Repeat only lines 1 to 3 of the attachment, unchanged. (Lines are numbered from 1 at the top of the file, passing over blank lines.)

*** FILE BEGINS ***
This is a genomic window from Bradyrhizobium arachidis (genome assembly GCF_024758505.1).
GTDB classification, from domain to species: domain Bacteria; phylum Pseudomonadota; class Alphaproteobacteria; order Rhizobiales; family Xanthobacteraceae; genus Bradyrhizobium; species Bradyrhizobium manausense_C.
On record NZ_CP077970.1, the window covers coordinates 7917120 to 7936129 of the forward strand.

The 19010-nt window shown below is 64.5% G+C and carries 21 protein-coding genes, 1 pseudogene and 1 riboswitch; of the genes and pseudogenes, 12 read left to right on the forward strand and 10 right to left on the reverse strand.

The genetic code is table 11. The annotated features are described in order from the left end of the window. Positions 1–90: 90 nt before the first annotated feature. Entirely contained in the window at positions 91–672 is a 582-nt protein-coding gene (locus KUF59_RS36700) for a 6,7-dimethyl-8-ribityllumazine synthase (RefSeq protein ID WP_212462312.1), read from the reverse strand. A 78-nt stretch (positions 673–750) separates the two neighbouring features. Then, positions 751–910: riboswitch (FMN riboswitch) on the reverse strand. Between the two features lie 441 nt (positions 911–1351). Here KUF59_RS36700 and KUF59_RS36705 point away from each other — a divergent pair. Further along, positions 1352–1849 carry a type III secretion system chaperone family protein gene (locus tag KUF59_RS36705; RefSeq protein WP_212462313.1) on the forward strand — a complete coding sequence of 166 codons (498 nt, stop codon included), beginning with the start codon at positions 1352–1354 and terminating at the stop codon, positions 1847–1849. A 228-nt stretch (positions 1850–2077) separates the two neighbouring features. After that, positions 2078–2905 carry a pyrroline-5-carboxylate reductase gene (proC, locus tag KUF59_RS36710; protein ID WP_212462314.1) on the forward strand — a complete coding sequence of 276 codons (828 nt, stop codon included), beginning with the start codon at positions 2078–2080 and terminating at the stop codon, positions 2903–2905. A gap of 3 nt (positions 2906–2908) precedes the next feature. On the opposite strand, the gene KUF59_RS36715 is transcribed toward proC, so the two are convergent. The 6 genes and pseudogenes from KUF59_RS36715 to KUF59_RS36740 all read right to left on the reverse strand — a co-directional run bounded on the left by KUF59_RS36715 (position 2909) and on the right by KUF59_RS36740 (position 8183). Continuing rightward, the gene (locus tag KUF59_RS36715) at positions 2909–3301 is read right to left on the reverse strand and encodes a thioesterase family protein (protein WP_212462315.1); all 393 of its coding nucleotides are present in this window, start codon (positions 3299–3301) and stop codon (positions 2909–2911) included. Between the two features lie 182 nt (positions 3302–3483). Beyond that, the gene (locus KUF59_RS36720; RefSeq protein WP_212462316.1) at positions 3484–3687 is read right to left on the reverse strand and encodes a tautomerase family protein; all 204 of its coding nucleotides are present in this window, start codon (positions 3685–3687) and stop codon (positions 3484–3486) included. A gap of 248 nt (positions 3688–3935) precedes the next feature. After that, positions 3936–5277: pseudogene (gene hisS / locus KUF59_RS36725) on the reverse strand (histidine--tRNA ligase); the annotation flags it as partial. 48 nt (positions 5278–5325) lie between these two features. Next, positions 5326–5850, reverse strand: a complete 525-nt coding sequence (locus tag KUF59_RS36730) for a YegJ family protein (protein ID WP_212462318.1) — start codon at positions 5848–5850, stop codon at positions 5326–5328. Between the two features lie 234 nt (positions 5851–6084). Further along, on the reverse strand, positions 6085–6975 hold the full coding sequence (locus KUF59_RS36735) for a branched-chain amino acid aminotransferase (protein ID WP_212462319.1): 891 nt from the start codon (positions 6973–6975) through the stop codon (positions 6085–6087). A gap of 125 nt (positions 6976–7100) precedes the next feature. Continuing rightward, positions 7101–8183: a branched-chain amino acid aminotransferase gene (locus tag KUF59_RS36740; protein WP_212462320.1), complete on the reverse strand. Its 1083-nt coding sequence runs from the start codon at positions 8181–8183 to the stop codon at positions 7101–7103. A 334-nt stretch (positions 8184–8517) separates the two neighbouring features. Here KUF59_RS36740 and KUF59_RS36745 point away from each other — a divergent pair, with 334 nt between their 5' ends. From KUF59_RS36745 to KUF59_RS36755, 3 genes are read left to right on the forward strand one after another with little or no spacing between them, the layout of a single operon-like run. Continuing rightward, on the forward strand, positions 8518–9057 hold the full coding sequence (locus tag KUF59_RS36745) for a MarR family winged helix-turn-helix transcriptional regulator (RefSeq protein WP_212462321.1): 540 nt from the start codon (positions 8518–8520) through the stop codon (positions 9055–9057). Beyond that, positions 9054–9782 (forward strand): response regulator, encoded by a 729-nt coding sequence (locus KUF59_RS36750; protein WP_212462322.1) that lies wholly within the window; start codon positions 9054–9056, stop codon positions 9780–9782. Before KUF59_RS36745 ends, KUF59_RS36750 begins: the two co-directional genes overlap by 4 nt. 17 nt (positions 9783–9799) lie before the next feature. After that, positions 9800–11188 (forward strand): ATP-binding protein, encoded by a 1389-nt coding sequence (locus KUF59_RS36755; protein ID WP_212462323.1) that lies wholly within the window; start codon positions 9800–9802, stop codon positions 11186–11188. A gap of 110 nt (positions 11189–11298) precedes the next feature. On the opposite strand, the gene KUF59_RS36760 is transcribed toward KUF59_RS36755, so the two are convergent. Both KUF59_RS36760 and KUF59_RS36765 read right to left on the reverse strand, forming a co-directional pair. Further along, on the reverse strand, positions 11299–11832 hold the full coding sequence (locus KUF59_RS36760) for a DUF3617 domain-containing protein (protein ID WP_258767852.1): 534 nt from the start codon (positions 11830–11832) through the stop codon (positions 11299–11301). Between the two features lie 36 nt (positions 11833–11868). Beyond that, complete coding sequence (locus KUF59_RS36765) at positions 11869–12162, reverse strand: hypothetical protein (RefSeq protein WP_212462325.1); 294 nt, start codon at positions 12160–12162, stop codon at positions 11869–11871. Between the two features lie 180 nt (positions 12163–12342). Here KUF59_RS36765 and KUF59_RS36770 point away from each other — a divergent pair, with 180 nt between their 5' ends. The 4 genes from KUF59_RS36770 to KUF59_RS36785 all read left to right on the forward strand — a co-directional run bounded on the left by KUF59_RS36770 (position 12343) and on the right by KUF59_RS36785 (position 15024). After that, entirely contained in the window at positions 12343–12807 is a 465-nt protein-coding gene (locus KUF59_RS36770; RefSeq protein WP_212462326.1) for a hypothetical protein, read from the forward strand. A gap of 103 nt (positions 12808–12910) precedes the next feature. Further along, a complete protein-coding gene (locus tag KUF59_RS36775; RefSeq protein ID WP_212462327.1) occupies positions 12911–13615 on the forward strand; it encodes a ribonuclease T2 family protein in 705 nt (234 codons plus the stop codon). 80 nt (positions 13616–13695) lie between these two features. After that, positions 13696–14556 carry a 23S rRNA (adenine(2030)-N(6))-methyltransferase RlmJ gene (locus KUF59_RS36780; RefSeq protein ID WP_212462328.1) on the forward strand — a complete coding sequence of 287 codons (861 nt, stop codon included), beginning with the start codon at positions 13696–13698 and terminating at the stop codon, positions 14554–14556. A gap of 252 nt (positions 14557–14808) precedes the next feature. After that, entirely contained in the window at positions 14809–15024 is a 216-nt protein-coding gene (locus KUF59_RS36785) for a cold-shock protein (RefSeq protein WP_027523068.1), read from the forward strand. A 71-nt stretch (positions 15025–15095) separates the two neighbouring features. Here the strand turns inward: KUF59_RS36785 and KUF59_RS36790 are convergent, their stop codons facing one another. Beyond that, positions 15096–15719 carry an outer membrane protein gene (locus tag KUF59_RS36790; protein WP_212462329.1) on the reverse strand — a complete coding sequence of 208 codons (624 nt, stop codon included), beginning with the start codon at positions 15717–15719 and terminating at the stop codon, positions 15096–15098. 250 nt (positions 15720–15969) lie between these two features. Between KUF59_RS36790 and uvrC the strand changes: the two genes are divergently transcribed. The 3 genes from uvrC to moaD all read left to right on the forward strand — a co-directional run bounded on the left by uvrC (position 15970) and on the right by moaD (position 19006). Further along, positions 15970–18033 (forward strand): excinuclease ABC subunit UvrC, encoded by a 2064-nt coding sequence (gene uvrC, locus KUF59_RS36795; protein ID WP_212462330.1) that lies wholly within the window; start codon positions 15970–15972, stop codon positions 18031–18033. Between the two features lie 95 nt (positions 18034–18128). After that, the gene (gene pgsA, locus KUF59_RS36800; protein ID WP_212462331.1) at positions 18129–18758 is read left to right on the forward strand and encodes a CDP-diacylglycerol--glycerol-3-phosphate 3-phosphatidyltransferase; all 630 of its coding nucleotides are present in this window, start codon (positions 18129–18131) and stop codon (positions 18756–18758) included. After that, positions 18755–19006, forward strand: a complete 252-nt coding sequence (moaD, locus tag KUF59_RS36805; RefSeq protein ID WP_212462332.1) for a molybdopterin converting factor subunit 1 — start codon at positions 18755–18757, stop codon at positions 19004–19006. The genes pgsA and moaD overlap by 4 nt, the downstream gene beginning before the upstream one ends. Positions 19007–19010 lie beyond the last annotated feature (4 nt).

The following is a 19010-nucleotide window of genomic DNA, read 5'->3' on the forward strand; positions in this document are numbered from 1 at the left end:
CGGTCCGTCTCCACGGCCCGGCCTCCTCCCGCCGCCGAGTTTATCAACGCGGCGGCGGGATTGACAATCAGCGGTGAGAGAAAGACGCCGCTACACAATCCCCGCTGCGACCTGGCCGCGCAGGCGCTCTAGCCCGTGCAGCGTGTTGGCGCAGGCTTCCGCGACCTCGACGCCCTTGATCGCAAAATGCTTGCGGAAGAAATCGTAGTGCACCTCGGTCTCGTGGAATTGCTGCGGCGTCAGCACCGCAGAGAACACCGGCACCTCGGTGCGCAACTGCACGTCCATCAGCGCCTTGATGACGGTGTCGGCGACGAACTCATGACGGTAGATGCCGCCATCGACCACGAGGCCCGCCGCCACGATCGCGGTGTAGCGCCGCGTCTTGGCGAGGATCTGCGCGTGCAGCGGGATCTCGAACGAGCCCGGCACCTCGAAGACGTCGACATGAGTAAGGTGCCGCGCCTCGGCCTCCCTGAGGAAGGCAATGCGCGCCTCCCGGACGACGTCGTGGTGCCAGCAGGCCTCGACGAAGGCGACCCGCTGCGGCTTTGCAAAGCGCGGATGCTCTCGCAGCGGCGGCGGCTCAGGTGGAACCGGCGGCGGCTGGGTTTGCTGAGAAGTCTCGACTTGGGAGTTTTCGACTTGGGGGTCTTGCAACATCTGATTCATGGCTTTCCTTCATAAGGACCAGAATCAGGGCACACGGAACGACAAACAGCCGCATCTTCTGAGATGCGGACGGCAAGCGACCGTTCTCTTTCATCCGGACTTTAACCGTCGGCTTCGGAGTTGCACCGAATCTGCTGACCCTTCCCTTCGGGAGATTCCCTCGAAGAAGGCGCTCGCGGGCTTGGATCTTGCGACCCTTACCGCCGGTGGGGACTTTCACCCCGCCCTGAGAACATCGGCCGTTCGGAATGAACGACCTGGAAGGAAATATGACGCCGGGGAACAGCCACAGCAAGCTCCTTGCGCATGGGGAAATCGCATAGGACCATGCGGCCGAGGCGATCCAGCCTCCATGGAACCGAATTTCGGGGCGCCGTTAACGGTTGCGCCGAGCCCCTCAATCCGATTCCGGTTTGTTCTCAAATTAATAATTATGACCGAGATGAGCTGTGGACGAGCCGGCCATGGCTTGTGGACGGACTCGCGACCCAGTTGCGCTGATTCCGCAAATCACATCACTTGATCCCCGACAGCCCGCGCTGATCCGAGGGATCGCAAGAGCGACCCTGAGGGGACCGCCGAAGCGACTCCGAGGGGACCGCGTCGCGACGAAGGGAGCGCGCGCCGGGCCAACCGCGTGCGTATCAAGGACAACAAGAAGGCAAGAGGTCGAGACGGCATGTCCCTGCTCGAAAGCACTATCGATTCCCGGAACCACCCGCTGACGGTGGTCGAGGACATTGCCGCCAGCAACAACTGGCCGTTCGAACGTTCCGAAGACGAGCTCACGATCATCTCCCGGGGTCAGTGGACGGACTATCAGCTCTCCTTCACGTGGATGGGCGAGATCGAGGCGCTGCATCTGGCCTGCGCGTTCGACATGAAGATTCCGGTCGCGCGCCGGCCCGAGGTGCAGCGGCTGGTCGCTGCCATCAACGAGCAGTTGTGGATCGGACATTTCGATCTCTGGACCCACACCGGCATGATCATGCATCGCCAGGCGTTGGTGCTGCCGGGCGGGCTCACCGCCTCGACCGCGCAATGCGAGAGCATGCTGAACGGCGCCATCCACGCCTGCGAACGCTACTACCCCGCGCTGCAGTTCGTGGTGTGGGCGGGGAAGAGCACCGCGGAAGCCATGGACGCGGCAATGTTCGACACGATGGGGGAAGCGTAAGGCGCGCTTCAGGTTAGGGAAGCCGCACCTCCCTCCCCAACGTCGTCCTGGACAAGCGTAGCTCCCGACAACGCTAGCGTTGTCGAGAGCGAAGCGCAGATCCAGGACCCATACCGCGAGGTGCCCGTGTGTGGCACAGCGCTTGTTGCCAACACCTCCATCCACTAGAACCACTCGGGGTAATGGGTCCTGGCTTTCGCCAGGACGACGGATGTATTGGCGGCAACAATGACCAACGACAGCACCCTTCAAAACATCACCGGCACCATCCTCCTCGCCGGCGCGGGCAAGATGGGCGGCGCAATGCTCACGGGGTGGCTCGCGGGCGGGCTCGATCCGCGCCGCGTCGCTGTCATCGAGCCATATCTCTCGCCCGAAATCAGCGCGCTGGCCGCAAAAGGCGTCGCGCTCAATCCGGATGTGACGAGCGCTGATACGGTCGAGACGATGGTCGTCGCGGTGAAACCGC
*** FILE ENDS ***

This is a genomic window from Bradyrhizobium arachidis (genome assembly GCF_024758505.1).
GTDB classification, from domain to species: domain Bacteria; phylum Pseudomonadota; class Alphaproteobacteria; order Rhizobiales; family Xanthobacteraceae; genus Bradyrhizobium; species Bradyrhizobium manausense_C.
On record NZ_CP077970.1, the window covers coordinates 7917120 to 7936129 of the forward strand.